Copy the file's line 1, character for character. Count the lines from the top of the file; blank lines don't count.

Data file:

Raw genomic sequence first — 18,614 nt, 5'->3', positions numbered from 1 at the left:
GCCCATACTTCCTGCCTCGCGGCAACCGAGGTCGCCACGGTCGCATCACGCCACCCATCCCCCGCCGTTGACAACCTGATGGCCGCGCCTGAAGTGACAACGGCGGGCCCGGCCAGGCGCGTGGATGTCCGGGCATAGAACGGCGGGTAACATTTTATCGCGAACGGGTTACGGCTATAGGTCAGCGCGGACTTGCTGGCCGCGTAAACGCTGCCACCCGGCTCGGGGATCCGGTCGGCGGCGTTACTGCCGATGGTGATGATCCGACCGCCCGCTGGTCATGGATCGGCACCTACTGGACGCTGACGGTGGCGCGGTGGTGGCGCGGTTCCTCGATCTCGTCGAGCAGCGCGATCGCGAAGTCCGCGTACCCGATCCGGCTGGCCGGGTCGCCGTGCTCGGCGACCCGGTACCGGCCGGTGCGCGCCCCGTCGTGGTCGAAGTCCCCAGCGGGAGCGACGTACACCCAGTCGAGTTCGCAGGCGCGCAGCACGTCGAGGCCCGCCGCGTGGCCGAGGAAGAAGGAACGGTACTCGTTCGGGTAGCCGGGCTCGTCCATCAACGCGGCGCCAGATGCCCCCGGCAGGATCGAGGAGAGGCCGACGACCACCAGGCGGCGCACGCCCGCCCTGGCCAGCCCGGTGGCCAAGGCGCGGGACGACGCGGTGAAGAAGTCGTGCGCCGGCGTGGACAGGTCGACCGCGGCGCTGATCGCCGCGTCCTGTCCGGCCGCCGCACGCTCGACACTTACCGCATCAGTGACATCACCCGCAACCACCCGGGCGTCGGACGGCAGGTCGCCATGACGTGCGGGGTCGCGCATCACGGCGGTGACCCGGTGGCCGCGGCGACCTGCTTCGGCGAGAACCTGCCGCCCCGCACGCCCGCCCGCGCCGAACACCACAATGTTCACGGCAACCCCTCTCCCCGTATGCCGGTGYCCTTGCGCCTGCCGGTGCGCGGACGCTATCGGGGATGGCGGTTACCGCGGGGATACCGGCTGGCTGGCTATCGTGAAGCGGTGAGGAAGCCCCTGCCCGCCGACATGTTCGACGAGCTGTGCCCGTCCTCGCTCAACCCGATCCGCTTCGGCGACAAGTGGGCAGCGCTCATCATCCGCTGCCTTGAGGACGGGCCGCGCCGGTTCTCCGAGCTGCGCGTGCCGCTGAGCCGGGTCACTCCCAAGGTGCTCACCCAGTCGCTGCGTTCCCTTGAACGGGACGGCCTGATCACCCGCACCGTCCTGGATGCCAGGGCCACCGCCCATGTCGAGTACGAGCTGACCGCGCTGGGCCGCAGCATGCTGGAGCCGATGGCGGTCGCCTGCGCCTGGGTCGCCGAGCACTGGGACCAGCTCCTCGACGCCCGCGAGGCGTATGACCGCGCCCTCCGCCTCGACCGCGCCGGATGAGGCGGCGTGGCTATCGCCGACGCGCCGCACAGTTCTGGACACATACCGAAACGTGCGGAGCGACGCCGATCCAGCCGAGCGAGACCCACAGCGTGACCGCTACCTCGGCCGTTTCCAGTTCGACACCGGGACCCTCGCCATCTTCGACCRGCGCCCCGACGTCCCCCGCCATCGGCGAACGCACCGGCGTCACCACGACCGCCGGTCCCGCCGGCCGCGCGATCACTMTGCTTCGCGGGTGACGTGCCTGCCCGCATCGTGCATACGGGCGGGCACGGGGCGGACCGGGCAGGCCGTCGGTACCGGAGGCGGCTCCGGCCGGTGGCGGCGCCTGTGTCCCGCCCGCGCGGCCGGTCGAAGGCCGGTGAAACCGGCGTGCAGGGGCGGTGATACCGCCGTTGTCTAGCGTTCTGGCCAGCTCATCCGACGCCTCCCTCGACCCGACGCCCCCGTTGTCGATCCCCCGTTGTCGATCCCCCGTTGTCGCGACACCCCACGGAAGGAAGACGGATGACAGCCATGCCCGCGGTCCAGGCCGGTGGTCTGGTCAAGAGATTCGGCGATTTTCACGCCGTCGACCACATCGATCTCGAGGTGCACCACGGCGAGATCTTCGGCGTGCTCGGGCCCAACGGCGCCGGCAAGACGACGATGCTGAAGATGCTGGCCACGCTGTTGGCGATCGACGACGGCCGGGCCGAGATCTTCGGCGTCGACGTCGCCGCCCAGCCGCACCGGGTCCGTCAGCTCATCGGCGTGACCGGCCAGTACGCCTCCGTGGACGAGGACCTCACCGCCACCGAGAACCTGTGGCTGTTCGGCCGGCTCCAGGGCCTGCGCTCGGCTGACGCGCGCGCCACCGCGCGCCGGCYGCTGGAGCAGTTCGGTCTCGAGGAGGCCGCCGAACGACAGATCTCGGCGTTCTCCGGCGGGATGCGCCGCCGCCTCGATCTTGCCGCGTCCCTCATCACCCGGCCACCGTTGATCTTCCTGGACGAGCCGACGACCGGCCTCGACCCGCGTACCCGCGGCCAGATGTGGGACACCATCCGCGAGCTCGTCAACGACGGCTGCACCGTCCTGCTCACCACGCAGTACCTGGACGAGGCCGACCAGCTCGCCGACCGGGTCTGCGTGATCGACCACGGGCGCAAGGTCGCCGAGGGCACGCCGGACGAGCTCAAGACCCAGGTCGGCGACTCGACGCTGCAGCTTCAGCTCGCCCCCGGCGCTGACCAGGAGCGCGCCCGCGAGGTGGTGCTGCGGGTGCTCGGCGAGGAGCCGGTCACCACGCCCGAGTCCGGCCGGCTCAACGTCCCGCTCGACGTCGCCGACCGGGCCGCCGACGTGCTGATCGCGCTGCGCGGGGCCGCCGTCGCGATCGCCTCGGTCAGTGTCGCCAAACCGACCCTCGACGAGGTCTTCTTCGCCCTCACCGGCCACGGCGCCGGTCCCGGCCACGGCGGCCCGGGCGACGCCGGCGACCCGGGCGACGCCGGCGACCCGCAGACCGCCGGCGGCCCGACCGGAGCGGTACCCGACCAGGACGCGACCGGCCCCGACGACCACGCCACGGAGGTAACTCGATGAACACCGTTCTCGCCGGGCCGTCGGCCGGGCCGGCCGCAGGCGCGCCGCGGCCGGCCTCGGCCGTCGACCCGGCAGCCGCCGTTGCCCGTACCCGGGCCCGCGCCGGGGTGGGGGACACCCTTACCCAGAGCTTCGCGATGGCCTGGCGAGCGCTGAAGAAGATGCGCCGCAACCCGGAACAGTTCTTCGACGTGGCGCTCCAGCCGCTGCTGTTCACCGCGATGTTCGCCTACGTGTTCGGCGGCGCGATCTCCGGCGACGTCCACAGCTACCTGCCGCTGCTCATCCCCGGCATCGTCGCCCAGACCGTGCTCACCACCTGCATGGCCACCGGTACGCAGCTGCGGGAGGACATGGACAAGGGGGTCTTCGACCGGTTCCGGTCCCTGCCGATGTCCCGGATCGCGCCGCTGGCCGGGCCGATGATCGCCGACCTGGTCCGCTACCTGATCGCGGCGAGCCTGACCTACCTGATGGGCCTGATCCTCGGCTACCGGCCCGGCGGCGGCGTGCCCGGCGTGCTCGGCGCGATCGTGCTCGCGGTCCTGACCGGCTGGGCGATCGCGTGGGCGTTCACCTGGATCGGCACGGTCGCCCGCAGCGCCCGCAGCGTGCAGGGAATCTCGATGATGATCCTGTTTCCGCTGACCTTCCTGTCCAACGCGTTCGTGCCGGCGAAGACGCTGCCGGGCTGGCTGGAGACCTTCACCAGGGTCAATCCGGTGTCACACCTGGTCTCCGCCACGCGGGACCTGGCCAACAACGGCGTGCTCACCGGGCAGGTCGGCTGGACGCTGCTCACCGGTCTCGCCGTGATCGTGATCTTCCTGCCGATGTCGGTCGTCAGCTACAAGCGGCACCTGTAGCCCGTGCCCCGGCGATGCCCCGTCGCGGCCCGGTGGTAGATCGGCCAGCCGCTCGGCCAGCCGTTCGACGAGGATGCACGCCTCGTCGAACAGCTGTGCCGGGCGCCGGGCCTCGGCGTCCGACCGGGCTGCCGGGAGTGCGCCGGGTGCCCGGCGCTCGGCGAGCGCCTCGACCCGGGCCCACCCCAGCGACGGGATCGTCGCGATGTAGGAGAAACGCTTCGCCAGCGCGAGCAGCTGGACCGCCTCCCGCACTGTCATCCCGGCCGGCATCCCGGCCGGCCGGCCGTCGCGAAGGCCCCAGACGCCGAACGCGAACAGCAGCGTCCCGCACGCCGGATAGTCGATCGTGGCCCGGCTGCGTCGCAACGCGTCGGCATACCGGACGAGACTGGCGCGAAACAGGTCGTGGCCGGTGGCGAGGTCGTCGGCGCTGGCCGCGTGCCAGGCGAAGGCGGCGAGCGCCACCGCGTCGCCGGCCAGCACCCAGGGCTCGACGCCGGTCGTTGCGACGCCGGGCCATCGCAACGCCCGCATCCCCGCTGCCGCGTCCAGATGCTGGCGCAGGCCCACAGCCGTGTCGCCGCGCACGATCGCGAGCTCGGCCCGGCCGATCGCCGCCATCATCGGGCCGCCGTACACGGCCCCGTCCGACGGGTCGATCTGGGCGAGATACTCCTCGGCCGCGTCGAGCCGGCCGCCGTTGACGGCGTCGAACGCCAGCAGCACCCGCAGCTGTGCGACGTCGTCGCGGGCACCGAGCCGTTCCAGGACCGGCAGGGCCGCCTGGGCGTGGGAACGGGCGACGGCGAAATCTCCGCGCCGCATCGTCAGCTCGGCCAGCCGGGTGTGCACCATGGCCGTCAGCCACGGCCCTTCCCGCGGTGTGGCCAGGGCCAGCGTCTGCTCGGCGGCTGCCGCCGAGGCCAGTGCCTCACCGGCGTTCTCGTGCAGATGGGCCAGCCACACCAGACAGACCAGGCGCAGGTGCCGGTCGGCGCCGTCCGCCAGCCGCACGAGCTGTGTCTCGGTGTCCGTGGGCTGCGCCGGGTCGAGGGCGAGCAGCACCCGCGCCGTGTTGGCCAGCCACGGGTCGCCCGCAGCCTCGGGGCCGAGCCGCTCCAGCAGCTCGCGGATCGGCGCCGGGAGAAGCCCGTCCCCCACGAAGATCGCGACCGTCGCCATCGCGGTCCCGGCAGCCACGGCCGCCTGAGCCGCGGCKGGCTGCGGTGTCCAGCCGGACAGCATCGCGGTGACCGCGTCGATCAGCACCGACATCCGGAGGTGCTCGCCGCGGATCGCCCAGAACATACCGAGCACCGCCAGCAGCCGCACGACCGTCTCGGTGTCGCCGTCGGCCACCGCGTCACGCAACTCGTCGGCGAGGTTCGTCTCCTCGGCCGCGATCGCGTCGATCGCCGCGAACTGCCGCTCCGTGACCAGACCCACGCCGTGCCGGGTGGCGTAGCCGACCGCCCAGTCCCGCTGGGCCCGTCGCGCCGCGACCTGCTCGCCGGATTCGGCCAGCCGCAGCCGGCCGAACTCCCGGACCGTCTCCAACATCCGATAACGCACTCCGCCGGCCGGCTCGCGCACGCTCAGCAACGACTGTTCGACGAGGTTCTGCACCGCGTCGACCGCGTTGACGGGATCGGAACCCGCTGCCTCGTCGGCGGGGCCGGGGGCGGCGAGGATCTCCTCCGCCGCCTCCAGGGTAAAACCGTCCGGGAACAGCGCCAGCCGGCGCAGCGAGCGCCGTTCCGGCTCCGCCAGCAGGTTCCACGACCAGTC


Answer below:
Raw genomic sequence first — 18,614 nt, 5'->3', positions numbered from 1 at the left: